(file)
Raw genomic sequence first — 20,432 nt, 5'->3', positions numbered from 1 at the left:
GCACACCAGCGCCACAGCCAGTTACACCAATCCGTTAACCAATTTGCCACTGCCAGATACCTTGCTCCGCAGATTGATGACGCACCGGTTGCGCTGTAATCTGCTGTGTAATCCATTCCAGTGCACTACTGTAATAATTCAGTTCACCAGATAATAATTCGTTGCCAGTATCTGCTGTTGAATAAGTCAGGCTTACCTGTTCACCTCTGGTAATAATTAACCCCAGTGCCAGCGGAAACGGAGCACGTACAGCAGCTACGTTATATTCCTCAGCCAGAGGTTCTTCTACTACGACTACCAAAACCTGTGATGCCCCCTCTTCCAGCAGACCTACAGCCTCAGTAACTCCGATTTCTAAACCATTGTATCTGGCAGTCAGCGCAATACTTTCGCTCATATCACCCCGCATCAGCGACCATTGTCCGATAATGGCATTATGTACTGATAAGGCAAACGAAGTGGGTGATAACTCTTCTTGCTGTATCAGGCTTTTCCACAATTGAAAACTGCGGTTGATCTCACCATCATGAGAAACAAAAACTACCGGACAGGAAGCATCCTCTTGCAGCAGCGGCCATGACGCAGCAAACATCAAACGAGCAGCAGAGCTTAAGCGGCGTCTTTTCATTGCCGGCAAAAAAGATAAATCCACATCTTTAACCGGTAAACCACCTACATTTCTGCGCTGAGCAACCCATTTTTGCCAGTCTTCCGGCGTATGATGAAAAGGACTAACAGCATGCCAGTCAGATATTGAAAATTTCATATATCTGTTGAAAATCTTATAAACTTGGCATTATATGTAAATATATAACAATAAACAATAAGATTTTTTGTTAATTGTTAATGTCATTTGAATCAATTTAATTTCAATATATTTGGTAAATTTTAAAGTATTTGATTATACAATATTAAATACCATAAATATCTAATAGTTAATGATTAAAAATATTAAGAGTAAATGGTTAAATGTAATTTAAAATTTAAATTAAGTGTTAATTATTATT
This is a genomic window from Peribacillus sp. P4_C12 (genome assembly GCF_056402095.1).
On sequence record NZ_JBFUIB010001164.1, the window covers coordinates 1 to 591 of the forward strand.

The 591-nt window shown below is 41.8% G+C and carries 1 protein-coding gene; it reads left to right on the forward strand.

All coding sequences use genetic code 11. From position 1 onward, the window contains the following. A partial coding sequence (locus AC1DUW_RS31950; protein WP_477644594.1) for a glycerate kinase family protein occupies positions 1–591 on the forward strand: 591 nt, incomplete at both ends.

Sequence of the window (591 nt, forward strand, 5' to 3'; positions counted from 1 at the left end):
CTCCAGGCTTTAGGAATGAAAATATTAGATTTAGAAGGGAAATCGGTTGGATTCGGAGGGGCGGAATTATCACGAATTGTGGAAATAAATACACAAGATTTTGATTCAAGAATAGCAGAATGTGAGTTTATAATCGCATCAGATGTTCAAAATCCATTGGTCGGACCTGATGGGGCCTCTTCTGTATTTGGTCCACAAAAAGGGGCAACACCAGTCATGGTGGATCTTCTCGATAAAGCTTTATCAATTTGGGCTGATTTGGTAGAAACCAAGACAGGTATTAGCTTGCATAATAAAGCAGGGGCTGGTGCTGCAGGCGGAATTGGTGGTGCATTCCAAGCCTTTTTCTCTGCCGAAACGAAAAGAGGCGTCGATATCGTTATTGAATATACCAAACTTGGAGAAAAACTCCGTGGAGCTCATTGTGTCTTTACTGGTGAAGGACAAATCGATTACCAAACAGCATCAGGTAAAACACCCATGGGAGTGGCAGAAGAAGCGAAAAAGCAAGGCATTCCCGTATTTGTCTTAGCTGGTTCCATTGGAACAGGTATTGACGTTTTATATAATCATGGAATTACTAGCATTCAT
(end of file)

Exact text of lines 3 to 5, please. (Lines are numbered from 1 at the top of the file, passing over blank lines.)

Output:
This is a genomic window from Peribacillus sp. P4_C12 (genome assembly GCF_056402095.1).
On sequence record NZ_JBFUIB010001164.1, the window covers coordinates 1 to 591 of the forward strand.

The 591-nt window shown below is 41.8% G+C and carries 1 protein-coding gene; it reads left to right on the forward strand.